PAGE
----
How to Find Great Copywriters for Your Business
Good copywriters come in all shapes and sizes. They come from all backgrounds and from all experience levels.
But what about great copywriters … What separates great copywriters from good ones? And how can you find them?
The great educator, Charles Swindoll once said, “The difference between something good and something great is attention to detail.”
That’s what all great copywriters share. But there’s more to identifying a great copywriter than the attention they pay to details.
I recently sat down with Jenny Thompson, CEO of NewMarket Health, and Charlie Byrne, Senior Copywriter for The Oxford Club, and between the three of us, we identified five traits all great copywriters possess.
Then we took the conversation one step further and created a blueprint that shows you how to hire a great copywriter. Someone who will save you time, effort, and wasted money. And, best of all … someone who can transform your business.
The five great copywriter traits are:
Great Copywriter Trait #1: They’re Curious
Jenny Thompson likens a copywriter’s curiosity to the difference between a snorkeler and a SCUBA diver.
If a copywriter isn’t curious, he’ll do surface-level research — he’ll find ideas, and facts, and statistics that everybody already knows. He may be very talented at drawing inspiration from other people’s work, rewording old ideas to make them look new, but he’ll never deliver groundbreaking results.
A curious copywriter is never satisfied with what he already knows. He digs deep. He follows one source to the next and to the next and to the next until he’s found nuggets of information that can capture the imagination of his audience. A curious copywriter is the one who will deliver new ideas and approaches … and that’s how you come up with new breakthroughs.
Great Copywriter Trait #2: They Work with a Team
If you’ve been a marketer for very long, you’ve met a prima donna copywriter or two. These are the copywriters who think the world revolves around them — or at least that your business should. They want special treatment.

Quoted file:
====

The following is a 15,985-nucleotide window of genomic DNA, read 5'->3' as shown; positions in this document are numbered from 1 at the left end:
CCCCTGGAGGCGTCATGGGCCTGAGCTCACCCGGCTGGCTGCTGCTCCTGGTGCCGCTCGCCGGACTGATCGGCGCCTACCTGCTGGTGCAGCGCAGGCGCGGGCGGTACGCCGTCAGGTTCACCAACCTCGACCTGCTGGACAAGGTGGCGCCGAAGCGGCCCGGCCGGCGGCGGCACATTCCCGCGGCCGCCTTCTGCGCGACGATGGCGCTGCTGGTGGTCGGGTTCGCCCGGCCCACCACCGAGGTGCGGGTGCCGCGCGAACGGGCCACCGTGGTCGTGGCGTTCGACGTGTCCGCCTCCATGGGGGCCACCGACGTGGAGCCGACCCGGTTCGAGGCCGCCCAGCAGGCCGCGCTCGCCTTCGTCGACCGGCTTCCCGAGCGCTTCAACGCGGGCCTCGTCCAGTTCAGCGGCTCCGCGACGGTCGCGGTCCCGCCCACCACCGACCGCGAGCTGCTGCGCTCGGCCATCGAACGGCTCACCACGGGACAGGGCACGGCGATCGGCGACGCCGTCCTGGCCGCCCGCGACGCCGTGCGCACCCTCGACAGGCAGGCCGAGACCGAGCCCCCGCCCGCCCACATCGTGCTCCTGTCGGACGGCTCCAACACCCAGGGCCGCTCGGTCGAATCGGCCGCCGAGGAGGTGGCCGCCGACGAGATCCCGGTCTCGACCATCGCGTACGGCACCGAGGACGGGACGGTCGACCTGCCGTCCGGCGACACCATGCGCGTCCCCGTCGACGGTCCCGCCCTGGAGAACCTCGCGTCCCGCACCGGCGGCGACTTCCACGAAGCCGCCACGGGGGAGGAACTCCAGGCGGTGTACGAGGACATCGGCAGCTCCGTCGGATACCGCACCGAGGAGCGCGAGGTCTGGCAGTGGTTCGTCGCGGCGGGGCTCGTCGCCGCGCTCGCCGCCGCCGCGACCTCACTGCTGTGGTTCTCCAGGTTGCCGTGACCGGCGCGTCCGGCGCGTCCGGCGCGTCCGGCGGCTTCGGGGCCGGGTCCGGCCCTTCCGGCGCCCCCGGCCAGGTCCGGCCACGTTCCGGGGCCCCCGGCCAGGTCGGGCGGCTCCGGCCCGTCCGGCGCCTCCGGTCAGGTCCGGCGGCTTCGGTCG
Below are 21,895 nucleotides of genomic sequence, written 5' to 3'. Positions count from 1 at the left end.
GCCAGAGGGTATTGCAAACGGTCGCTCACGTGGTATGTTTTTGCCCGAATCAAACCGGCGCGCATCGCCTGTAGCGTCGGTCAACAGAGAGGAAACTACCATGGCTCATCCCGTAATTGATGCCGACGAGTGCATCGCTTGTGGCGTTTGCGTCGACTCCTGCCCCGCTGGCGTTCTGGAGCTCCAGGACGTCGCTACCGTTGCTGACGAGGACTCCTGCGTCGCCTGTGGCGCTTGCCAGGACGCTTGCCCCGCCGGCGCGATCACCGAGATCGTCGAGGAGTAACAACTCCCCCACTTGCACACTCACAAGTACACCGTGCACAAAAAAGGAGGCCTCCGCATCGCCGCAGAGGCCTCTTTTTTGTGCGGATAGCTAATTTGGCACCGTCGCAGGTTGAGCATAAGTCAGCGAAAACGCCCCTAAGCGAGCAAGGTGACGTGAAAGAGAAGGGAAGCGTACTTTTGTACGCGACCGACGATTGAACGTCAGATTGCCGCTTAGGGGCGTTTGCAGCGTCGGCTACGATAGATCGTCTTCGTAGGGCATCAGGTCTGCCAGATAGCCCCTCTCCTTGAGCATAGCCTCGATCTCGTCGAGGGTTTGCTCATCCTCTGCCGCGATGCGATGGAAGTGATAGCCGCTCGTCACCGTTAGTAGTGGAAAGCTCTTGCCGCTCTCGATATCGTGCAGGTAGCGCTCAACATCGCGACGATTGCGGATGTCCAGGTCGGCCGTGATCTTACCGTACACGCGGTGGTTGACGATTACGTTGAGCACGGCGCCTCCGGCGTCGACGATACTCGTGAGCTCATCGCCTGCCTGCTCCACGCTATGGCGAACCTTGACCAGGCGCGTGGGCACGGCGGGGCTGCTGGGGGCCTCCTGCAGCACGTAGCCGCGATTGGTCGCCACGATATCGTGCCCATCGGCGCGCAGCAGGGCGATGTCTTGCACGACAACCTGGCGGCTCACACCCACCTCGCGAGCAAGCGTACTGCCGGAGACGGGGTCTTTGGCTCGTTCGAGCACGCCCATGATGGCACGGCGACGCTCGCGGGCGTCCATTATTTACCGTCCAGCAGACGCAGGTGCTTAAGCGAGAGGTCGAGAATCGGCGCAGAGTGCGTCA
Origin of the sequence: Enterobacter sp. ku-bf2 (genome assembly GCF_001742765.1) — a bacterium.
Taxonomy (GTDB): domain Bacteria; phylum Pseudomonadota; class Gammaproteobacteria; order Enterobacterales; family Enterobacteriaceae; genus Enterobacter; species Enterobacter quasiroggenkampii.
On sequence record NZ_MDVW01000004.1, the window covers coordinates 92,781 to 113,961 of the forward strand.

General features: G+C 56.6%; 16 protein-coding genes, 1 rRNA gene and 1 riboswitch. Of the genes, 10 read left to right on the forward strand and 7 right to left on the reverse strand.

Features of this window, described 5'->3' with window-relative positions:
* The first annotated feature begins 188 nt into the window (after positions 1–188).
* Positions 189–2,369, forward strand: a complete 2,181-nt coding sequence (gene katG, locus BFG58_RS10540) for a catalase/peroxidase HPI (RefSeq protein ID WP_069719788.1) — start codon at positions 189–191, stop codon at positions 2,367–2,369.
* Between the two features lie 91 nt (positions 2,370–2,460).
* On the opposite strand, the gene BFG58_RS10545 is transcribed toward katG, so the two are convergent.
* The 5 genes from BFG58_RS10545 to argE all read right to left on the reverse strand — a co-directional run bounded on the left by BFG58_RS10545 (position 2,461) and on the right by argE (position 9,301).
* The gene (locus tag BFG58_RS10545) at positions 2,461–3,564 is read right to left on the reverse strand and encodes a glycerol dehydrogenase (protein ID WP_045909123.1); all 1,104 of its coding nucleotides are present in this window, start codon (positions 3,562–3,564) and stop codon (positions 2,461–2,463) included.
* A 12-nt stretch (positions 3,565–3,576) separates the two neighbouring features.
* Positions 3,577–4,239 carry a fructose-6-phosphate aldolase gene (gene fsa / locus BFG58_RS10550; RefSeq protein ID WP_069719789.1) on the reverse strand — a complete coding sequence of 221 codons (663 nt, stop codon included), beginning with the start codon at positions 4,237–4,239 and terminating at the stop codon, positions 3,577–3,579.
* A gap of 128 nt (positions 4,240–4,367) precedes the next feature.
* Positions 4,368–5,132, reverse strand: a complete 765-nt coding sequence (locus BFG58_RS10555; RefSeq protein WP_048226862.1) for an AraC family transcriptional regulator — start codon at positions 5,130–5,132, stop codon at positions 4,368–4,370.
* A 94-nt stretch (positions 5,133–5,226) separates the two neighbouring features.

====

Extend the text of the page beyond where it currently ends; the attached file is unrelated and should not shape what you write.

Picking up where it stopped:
Ultimately, they’re more trouble than they’re worth.
Direct-response marketing is a collaborative process. The copywriter plays a key and critical role. But the contributions made by editors, by the production team, and by everyone else involved are important, too. Look for a copywriter who appreciates the team he’s going to work with.
Great Copywriter Trait #3: They Welcome Feedback
This is a tough one because even great copywriters struggle with receiving feedback. Having your writing criticized can always bruise the ego a bit.
But if you can, find a copywriter who values the process, bruised ego and all, because he knows it will lead to stronger results and bigger successes for everyone involved.
Ideally, you want a copywriter who will take the feedback the team gives and sit with it a while. He’ll think it through and see how each comment applies to the package as a whole, not just to the line or paragraph where the comment was given.
This copywriter will give you a revised package that will be very different from the original … and much stronger because of his ability to take feedback.
Great Copywriter Trait #4: They Don’t Have These Red Flags
Charlie underscores knowing who not to work with. There are beginner mistakes that are worth working through and there are other mistakes that signal the copywriter may not really understand what makes good copy.
If you review a copywriter’s samples and see a lot of hype, an over-reliance on metaphor, or a lot of vague and unsubstantiated claims, that writer still has some work to do before he’ll be ready to write copy that is worth mailing.
Great Copywriter Trait #5: They Approach You with Ideas
If a new copywriter is coming to you looking to form a working relationship, the best indication that he’s serious is that he has ideas about your product, your audience, and your sales funnels that he believes could help you make more money.
If he approaches you to tell you what you’re doing wrong and how he can do it better, he’s probably not going to be a good fit. But if he comes to you and says, “I think I have an idea for a headline and lead that could beat what you’re currently running for XYZ product,” that’s a copywriter worth talking to.